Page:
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A new survey is seeking feedback from people living in Virginia’s capital city to help Richmond decide the operator and location for the last of five planned gaming resorts in the commonwealth. The casinos are expected to bring lucrative economic development in cities with sizeable Black populations.

The online survey, which can be found by clicking on BlackCasinoRVA.com, follows criticism from African American business leaders that they and local residents have been virtually excluded from plans for casinos in Virginia.

As part of the process to get a casino referendum on the ballot in 2021, the survey encourages residents and business owners in Richmond to answer 11 key questions “on what the City should look for in an operator and site for a resort casino.” The survey will only be available through Dec. 14.

The survey comes at the end of a year that has seen an unprecedented level of social justice upheaval and an overall racial reckoning.

However, while Virginia plans to open five casinos in largely Black communities, four of them have already been approved without any African American participation to date. Richmond is the last opportunity for Black residents to voice their opinions on the matter.

The other cities where casino resorts are expected to be built include Bristol, Danville, Norfolk and Portsmouth. To date, there has been no opportunity for Black people and Black-owned businesses in Virginia to participate in the economic development aspect of the ambitious legislation that residents will ultimately vote on.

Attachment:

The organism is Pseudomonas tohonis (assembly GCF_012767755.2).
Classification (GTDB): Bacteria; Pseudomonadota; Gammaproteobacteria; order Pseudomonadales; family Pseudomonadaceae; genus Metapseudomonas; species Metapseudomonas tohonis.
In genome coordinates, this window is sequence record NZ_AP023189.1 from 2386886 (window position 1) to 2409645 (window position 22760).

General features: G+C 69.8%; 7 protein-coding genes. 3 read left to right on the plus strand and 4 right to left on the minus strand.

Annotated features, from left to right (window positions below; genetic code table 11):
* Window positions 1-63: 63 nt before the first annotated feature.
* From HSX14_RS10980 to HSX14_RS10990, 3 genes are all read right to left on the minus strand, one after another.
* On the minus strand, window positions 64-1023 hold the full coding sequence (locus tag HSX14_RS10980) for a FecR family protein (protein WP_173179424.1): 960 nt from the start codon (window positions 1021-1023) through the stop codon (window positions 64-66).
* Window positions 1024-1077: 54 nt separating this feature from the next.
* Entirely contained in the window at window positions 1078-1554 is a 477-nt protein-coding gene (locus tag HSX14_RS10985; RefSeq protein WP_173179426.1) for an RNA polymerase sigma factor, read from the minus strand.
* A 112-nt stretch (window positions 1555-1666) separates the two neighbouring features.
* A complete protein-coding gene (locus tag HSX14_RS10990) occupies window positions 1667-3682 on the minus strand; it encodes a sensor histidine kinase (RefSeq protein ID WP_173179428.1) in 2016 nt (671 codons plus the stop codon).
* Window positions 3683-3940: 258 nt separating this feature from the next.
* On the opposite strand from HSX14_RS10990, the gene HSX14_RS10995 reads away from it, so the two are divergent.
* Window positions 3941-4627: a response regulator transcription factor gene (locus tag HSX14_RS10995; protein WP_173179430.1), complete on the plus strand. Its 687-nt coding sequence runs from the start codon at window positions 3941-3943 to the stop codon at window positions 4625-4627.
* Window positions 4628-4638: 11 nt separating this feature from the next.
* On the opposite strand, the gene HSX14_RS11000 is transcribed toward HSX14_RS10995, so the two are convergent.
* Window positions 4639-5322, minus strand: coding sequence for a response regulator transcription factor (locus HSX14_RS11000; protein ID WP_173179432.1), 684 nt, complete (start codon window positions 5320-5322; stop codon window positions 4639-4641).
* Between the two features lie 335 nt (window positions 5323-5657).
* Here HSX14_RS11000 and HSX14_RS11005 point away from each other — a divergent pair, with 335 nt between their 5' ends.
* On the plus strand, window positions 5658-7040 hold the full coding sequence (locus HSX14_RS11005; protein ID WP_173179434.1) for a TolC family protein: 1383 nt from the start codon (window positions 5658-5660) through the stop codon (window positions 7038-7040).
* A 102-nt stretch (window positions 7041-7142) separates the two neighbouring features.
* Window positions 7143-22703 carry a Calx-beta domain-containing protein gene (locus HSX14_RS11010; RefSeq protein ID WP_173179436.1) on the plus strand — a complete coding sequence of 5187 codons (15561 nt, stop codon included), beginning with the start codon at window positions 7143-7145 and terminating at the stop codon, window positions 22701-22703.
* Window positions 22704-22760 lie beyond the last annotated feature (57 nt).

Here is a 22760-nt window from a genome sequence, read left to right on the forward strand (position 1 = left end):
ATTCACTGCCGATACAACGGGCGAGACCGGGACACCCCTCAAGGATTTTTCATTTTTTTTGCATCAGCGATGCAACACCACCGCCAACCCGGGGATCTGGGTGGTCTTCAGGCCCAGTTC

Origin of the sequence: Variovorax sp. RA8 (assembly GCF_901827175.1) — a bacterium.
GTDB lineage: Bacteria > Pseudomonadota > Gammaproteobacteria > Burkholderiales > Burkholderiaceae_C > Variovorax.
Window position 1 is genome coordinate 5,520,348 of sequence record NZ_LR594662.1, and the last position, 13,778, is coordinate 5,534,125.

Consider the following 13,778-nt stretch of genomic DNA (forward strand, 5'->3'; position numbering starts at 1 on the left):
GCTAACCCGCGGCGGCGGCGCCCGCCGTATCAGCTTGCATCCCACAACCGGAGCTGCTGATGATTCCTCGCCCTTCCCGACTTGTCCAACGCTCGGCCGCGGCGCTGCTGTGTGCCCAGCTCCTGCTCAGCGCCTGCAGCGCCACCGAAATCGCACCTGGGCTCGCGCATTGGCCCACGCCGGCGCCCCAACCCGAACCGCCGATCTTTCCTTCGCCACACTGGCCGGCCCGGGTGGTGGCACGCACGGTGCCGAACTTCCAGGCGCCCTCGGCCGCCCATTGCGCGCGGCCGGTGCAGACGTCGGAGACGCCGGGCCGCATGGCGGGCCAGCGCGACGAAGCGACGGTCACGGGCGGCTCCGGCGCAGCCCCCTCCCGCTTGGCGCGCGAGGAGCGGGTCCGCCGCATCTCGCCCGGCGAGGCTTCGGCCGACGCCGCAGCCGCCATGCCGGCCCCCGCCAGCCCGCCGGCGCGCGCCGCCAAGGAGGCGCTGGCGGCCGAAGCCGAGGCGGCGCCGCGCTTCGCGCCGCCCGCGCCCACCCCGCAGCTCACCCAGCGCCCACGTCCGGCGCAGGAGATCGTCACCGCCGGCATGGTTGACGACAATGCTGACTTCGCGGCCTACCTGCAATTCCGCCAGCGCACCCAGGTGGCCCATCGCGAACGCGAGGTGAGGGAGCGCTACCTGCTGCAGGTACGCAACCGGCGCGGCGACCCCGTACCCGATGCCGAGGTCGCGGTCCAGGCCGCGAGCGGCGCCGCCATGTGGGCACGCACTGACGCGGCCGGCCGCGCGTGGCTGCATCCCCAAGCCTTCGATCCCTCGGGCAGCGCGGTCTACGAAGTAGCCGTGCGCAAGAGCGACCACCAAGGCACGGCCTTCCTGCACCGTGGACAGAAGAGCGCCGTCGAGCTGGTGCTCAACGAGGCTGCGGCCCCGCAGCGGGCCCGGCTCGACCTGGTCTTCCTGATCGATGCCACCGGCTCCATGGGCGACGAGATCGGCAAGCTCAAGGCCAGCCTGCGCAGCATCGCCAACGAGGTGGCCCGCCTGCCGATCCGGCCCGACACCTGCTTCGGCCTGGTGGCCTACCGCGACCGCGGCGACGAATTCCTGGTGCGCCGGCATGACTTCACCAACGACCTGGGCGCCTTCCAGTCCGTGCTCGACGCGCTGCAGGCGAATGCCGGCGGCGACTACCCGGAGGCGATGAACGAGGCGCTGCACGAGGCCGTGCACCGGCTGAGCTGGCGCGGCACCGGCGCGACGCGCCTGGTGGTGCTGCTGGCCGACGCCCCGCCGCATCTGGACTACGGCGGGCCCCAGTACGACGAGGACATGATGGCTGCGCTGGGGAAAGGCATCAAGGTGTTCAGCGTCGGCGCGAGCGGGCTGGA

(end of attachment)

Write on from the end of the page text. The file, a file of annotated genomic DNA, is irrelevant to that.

Early estimates projected a cash windfall of nearly $1 billion in annual revenue from the casinos and the generation of more than $260 million from taxes, all while creating thousands of new jobs. But there are still questions about how the local Black population would be considered when it came to those jobs or the opportunities in casino management, construction, service contracts or other investment ventures.

Urban One Inc., a Black-owned business that operates media organizations across the country and is a licensed casino operator in the state of Maryland, said Virginia must consider diversity and inclusion when it comes to key decisions surrounding plans for its casinos. The company has registered its interest in proposing a casino development in Richmond.

The Pamunkey Indian Tribe, which is also competing for the casino, is being bankrolled by Tennessee billionaire Jon Yarbrough. By one state estimation, the Pawmunky Indian Tribe has about 200 members. That population stood in stark contrast to the number of Black people in Virginia (20 percent of the state’s more than 3.5 million residents). It also paled in comparison to the Black populations in each of the five cities where the casinos have been planned.

The Colonial Downs Group also wants to be considered for the casino. But Urban One is the only minority-owned entity that has expressed interest.

“Economic opportunity is the driver for a better way of life for African Americans,” Cathy Hughes, Urban One’s founder, said in a statement. “Casinos in Virginia’s Black Communities will create Billions of dollars in value from jobs, construction, service contracts and investment profits. The African American community deserves the right to participate in the value creation generated from its own revenues! This opportunity should not just go to Indian Tribes and out of state billionaires.”

Urban One’s CEO Alfred Liggins stressed the importance of seizing the moment.

“Right now is a once-in-a-lifetime opportunity for the advancement of Black-led economic development in the city of Richmond. This new survey is asking for the input of its citizens, giving Black residents the chance to speak up and be heard and demand inclusion in the biggest economic development opportunity in city history,” he said. “The only certain path to more Black jobs and more Black contracts is through Black ownership in the Richmond casino. We should not be left out!”

The survey can be taken by clicking on BlackCasinoRVA.com.

SEE ALSO:

Virginia’s Black Residents, Businesses Left Out Of Lucrative Casino Plans

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